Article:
Having COVID-19 appears to drastically increase the risk of death in people hospitalized for diabetic ketoacidosis (DKA) — a life-threatening condition in which high blood glucose levels lead to toxic levels of chemicals called ketones in the bloodstream — according to a new study published in the journal JAMA Network Open.
The study’s authors noted that even though rates of hospitalization for diabetic ketoacidosis have gone up in recent years, the age-adjusted death rate has actually gone down at the same time. This most likely reflects better treatment for DKA patients, people with less severe DKA seeking hospital care, or both. But the trend of lower hospital death rates for DKA appears not to apply to people with COVID-19, according to patient data from multiple hospitals in the United States.
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The effect of COVID-19 on DKA death risk
In the latest study, researchers used anonymous individual-level data on hospitalizations for DKA to look at the severity of the condition, how much insulin patients required, any complications that developed, and the rate of death during the hospital stay. The data came from 175 hospitals in 17 U.S. states and was collected from February 1 to September 15, 2020. Every single patient, in each of the 175 hospitals, received insulin according to the same computerized program, so insulin requirements reflected their actual health condition rather than the judgment of any healthcare providers.
The researchers found that our of a total of 5,029 patients with DKA during the study period who were treated with insulin for at least four hours, 210 (4%) tested positive for COVID-19 while 4,819 (96%) tested negative. Those with COVID-19 tended to be older, with an average age of 56 compared with 47 for those without COVID-19. They also tended to have a higher body-mass index (BMI, a measure of body weight that takes height into account), with an average BMI of 31 compared with 28 for those without COVID-19. Not surprisingly, older patients with DKA and COVID-19 — those over age 65 — were more likely to have diabetes complications or cardiovascular disease than those younger than 65.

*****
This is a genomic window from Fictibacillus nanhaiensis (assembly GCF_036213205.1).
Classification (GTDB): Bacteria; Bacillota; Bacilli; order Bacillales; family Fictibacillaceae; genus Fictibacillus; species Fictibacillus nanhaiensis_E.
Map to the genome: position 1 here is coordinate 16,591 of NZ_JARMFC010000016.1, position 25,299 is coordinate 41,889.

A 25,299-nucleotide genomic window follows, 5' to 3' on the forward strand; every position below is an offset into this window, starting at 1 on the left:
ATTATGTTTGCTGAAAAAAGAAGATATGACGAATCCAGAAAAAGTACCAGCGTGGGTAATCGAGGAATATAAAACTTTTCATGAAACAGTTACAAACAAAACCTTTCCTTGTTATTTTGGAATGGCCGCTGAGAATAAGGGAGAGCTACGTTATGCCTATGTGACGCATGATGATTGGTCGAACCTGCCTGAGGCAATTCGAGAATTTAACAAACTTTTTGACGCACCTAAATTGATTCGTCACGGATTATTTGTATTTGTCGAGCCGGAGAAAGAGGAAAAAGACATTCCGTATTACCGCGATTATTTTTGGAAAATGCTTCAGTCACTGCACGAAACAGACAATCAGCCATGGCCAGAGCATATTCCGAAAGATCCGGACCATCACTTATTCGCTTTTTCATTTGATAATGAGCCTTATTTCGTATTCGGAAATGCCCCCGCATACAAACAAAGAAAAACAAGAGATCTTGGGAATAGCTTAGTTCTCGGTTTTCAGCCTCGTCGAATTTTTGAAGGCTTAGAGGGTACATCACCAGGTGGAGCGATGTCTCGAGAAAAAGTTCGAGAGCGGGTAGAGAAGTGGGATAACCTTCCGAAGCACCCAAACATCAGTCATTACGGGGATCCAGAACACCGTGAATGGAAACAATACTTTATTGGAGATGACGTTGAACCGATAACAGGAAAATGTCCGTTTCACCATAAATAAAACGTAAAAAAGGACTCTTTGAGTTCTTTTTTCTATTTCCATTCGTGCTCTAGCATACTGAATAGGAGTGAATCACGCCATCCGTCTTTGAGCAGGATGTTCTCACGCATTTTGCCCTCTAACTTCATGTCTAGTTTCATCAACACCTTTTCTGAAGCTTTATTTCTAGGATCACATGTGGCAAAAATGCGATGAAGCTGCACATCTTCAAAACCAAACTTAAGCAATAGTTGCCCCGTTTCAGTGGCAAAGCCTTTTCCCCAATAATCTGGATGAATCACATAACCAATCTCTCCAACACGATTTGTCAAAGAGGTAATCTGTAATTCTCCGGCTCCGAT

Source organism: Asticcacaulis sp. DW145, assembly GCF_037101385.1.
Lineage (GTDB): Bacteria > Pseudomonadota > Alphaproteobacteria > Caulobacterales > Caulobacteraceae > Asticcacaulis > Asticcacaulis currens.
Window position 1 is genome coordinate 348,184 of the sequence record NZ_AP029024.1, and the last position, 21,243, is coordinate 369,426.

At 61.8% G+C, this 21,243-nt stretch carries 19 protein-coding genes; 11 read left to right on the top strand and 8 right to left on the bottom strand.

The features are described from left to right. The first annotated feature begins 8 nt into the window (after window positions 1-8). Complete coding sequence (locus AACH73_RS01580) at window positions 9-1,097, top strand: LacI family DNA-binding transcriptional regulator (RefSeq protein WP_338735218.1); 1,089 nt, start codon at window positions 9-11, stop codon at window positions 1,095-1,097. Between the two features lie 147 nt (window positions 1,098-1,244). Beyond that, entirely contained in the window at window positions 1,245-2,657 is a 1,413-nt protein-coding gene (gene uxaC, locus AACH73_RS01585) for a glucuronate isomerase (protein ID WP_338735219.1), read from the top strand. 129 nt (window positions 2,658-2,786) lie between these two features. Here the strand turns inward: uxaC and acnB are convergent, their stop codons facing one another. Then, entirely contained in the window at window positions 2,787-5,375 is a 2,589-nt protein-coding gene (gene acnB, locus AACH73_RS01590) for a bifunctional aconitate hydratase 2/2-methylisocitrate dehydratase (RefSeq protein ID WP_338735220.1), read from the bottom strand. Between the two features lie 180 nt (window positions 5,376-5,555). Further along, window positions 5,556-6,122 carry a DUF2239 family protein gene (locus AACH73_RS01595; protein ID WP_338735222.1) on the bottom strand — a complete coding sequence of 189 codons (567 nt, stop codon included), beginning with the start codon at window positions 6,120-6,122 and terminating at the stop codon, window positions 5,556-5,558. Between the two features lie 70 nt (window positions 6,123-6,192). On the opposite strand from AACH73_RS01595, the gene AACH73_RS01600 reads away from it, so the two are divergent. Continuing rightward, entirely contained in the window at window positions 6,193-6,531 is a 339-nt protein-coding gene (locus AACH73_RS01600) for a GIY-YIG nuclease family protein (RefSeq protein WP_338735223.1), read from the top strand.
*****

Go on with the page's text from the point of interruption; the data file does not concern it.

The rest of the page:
But the researchers also found that at the time of hospital admission for DKA, blood glucose and A1C (a measure of long-term glucose control) levels were similar between people with and without COVID-19. These similarities in blood glucose control didn’t translate, though, into a similar rate of complications or death during the hospital stay. While only 5% (262 out of 4,819) of DKA patients without COVID-19 died, 30% (64 out of 210) of those with COVID-19 died during their hospital stay. While 30% of those with COVID-19 developed acute kidney injury in the hospital, only 10% of those without COVID-19 did the same. The risk of death was higher in older patients both with and without COVID-19, climbing to 45% (33 out of 73) for those over age 65 with COVID-19 and 13% (110 out of 860) for those over age 65 without COVID-19.
The higher risk of death associated with COVID-19 also applied to younger people hospitalized for DKA, those under age 45. For those with COVID-19, the death rate in this age group was 19% (10 out of 54), while it was only 2% (41 out of 2,290) for those without COVID-19. Even among patients who didn’t die or develop serious complications, having COVID-19 resulted in overall higher insulin requirements and a longer duration of insulin treatment, along with a longer duration before DKA was resolved.
Despite these clear differences based on COVID-19 status, the researchers noted that “the cause for the considerably higher mortality in the COVID-19–positive population is unknown.” Contributing factors, they wrote, might include a higher rate of obesity and a more severe overall stress state, as indicated by higher insulin requirements. “These findings are worrisome and warrant further investigation,” the researchers concluded.
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